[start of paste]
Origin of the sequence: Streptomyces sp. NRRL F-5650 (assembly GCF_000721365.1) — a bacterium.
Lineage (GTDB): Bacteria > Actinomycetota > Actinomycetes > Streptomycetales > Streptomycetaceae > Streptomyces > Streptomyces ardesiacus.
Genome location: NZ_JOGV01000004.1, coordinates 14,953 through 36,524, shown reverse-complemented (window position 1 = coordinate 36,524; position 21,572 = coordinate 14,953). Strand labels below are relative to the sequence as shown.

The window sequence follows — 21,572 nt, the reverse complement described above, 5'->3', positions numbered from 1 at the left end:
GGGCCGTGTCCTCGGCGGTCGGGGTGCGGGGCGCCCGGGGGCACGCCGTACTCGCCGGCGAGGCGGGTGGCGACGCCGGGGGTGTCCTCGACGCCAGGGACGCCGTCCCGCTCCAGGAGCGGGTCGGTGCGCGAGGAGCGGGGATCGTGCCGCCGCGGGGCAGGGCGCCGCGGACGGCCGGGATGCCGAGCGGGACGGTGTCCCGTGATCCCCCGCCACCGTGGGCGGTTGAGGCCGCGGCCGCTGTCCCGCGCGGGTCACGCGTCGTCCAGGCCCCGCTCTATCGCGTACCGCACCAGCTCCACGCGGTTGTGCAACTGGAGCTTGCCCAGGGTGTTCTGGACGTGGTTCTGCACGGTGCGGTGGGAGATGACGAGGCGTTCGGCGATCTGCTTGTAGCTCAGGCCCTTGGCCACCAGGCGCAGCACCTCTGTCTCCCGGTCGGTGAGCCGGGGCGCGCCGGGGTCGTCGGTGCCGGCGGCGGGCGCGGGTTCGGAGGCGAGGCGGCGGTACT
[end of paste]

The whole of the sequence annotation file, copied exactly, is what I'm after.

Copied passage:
Origin of the sequence: Streptomyces sp. NRRL F-5650 (assembly GCF_000721365.1) — a bacterium.
Lineage (GTDB): Bacteria > Actinomycetota > Actinomycetes > Streptomycetales > Streptomycetaceae > Streptomyces > Streptomyces ardesiacus.
Genome location: NZ_JOGV01000004.1, coordinates 14,953 through 36,524, shown reverse-complemented (window position 1 = coordinate 36,524; position 21,572 = coordinate 14,953). Strand labels below are relative to the sequence as shown.

The window sequence follows — 21,572 nt, the reverse complement described above, 5'->3', positions numbered from 1 at the left end:
GGGCCGTGTCCTCGGCGGTCGGGGTGCGGGGCGCCCGGGGGCACGCCGTACTCGCCGGCGAGGCGGGTGGCGACGCCGGGGGTGTCCTCGACGCCAGGGACGCCGTCCCGCTCCAGGAGCGGGTCGGTGCGCGAGGAGCGGGGATCGTGCCGCCGCGGGGCAGGGCGCCGCGGACGGCCGGGATGCCGAGCGGGACGGTGTCCCGTGATCCCCCGCCACCGTGGGCGGTTGAGGCCGCGGCCGCTGTCCCGCGCGGGTCACGCGTCGTCCAGGCCCCGCTCTATCGCGTACCGCACCAGCTCCACGCGGTTGTGCAACTGGAGCTTGCCCAGGGTGTTCTGGACGTGGTTCTGCACGGTGCGGTGGGAGATGACGAGGCGTTCGGCGATCTGCTTGTAGCTCAGGCCCTTGGCCACCAGGCGCAGCACCTCTGTCTCCCGGTCGGTGAGCCGGGGCGCGCCGGGGTCGTCGGTGCCGGCGGCGGGCGCGGGTTCGGAGGCGAGGCGGCGGTACT